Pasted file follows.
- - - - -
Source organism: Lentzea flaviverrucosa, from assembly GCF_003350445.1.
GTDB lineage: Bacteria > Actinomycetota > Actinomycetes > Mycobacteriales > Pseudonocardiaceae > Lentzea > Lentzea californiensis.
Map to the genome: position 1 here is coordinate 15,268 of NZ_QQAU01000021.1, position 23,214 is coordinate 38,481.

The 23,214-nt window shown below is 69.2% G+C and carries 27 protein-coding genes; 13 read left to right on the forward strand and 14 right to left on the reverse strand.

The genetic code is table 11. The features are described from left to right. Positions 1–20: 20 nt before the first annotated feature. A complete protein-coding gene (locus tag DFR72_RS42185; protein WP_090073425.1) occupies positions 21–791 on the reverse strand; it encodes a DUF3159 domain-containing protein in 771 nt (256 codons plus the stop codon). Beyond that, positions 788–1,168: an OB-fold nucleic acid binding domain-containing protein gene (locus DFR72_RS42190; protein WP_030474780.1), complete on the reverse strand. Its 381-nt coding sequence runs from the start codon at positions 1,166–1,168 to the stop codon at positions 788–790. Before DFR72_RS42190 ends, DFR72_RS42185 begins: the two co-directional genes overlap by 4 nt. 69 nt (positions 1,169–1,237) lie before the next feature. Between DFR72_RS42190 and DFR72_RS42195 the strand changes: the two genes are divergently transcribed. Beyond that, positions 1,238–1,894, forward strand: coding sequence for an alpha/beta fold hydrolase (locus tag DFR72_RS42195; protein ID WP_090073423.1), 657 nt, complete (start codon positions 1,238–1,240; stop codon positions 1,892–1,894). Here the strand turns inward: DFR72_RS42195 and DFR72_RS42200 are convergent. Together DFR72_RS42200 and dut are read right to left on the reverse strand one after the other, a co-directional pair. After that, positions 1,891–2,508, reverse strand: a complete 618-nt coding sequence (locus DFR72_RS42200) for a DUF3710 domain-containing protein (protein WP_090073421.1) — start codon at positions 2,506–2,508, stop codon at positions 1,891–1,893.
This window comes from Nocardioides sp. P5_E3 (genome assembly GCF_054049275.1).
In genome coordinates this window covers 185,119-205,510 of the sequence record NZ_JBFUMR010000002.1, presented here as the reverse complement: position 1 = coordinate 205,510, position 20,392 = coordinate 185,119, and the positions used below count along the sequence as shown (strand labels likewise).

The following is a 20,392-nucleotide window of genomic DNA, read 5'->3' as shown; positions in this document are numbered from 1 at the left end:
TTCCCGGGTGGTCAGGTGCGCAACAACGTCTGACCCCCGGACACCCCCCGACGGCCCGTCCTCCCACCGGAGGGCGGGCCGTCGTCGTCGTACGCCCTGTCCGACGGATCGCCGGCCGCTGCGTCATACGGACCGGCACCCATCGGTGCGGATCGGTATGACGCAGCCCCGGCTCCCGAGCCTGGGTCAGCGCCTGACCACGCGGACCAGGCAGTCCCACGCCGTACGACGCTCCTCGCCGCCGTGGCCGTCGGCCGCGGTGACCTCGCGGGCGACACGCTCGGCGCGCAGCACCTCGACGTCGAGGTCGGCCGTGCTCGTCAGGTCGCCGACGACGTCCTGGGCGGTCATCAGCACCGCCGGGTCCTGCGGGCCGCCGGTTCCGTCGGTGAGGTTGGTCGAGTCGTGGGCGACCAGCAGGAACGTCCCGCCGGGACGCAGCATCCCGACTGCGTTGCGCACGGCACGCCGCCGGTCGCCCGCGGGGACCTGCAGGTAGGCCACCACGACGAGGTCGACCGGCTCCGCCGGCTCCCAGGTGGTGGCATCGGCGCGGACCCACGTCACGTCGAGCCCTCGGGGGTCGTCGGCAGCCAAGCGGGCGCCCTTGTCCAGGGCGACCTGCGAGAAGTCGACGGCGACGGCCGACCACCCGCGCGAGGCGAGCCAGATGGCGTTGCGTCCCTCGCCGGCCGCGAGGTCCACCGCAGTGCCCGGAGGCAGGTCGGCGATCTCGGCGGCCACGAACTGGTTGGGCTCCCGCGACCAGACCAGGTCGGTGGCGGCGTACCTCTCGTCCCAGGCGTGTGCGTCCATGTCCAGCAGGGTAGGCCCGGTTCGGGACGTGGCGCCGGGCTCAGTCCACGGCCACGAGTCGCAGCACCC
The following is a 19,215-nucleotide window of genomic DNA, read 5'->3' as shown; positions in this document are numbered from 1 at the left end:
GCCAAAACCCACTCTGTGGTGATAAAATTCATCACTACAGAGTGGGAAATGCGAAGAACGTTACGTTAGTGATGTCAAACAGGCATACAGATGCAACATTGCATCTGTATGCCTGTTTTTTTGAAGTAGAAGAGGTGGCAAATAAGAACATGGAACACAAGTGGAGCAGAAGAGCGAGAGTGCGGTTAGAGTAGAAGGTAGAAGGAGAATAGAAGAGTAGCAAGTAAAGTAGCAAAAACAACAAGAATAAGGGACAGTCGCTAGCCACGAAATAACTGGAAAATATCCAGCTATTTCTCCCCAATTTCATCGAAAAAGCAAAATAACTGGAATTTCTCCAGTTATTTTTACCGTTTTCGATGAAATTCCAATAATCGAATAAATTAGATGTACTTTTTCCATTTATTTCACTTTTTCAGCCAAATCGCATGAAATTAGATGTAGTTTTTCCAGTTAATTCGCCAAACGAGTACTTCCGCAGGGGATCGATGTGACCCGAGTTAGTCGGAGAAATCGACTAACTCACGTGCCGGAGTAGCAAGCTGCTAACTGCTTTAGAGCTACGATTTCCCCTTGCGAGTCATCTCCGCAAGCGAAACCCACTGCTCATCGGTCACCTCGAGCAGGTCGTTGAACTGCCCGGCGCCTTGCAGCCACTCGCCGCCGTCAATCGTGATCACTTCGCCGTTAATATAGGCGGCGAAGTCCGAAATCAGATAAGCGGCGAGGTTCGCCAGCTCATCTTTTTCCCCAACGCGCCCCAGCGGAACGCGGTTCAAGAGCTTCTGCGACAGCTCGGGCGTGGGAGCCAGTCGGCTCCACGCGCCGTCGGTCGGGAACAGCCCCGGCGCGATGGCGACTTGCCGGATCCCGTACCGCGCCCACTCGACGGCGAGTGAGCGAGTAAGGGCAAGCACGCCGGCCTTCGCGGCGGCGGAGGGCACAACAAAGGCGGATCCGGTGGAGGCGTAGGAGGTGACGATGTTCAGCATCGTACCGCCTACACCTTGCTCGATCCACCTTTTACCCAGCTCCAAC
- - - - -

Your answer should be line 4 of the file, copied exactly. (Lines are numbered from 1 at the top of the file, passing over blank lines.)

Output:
The 23,214-nt window shown below is 69.2% G+C and carries 27 protein-coding genes; 13 read left to right on the forward strand and 14 right to left on the reverse strand.